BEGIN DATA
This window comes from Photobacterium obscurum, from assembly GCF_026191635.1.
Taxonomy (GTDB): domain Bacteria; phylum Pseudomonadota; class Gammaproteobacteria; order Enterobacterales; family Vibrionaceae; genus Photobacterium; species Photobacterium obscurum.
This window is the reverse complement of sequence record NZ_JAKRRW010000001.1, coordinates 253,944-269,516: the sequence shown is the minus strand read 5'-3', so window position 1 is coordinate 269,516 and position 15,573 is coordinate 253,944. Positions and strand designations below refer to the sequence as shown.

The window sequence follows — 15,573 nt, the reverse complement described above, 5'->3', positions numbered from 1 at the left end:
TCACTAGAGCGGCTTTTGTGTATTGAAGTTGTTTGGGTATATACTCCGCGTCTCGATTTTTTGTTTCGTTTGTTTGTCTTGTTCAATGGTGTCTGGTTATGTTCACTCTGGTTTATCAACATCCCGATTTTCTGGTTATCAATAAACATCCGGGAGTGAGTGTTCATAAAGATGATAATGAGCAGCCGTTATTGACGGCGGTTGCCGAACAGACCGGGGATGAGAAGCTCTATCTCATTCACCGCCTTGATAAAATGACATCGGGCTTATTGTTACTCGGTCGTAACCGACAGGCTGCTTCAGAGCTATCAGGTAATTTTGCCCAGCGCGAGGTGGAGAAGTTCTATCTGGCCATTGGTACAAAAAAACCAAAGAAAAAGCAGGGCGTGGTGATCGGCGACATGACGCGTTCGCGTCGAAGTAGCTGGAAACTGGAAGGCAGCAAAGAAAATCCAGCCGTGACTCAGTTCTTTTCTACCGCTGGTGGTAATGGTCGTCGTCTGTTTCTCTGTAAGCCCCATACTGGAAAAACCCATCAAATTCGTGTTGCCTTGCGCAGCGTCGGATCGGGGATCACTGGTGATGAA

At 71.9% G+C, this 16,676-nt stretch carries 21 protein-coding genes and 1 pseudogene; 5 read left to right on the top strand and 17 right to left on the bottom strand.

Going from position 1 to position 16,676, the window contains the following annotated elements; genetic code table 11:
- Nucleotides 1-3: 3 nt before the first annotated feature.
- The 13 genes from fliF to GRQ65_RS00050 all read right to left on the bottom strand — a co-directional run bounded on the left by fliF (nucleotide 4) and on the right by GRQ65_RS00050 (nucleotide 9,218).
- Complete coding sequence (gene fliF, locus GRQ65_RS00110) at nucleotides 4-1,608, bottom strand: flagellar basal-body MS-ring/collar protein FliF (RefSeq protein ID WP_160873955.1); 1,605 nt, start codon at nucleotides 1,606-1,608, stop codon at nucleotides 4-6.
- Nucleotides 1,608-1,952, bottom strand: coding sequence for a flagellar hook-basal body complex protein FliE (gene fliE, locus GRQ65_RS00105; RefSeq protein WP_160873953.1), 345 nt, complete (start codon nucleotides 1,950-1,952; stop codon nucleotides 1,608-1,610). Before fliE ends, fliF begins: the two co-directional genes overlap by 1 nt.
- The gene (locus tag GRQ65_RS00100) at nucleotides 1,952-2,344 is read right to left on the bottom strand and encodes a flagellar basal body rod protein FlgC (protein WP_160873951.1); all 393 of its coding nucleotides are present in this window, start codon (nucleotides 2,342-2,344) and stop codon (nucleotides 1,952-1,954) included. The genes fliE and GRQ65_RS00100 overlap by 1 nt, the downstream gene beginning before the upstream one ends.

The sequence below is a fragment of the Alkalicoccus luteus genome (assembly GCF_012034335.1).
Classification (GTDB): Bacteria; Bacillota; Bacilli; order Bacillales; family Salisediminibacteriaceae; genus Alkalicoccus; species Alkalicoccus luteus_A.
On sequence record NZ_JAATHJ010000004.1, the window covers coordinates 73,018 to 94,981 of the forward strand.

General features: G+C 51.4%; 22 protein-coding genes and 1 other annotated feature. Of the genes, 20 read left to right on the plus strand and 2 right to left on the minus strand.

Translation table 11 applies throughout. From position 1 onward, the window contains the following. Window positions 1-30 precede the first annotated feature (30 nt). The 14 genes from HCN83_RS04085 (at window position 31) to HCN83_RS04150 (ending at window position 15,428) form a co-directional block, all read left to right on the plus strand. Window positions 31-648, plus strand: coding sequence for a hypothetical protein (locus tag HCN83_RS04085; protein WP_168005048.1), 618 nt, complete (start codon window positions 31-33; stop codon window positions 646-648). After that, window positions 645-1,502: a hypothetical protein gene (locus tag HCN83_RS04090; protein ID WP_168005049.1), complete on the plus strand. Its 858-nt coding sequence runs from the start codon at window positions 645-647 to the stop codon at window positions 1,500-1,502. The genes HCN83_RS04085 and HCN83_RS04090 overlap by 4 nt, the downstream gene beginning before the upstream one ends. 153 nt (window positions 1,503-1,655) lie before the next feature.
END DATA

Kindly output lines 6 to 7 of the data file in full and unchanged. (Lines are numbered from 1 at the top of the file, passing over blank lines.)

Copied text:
At 71.9% G+C, this 16,676-nt stretch carries 21 protein-coding genes and 1 pseudogene; 5 read left to right on the top strand and 17 right to left on the bottom strand.

Going from position 1 to position 16,676, the window contains the following annotated elements; genetic code table 11: